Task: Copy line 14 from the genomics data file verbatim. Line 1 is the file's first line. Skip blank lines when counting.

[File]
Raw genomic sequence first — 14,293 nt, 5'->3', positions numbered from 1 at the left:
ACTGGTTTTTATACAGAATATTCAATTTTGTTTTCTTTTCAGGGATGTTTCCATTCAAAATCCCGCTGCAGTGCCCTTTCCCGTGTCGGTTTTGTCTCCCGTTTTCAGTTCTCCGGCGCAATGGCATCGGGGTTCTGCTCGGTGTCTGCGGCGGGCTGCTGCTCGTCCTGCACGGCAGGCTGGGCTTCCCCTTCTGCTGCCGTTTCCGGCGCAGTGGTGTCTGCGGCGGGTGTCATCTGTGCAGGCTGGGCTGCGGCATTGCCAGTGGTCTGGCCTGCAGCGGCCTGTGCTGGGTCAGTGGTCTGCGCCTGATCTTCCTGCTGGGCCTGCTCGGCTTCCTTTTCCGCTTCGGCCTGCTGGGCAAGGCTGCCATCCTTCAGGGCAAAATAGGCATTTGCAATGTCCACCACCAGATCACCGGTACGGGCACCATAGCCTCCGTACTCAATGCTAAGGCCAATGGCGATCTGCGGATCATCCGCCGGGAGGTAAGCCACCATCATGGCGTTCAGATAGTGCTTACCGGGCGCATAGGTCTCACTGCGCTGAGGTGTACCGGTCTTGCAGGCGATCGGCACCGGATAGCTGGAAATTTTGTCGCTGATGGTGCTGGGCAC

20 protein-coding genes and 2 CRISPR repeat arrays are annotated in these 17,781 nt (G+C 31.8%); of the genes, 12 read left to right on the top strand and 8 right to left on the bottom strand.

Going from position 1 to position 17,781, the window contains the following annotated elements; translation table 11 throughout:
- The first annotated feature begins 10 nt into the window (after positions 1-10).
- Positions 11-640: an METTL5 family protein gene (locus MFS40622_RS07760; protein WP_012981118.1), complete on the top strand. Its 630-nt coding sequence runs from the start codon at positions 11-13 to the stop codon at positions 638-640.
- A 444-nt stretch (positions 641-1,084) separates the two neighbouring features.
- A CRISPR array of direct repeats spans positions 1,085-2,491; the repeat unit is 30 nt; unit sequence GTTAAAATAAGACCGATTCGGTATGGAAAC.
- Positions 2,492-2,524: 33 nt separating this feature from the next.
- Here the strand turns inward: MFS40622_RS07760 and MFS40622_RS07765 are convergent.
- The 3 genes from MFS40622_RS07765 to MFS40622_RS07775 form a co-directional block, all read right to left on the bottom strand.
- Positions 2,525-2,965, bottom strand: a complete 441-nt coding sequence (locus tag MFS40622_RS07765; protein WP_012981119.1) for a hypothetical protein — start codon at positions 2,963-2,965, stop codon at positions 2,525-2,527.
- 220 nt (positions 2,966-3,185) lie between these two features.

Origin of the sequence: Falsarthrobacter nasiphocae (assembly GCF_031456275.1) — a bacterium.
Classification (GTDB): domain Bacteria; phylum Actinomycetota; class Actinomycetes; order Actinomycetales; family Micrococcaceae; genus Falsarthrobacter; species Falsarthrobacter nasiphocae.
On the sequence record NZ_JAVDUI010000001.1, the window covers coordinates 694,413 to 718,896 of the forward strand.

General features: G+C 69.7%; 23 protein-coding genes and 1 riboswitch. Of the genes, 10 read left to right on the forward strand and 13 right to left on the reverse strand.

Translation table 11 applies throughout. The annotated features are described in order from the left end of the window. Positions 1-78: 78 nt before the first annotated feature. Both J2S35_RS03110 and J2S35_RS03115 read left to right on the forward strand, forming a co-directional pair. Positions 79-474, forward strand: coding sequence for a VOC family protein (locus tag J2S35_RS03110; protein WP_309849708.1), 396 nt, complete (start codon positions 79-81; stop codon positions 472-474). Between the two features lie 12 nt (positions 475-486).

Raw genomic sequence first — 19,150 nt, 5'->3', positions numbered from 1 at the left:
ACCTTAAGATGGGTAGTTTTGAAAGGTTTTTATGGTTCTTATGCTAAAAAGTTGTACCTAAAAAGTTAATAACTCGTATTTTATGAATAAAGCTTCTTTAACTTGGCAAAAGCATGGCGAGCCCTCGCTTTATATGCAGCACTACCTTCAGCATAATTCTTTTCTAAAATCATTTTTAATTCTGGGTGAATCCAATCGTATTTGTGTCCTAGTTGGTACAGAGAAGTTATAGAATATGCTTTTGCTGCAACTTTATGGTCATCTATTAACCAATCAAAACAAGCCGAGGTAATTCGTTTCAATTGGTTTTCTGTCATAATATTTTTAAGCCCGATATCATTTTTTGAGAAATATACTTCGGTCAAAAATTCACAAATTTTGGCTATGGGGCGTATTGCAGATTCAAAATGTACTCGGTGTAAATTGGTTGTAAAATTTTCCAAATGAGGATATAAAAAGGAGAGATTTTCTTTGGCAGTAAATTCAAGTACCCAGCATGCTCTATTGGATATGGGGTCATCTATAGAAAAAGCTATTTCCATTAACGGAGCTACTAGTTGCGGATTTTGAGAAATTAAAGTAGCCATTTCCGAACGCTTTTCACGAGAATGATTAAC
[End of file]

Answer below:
Origin of the sequence: Falsarthrobacter nasiphocae (assembly GCF_031456275.1) — a bacterium.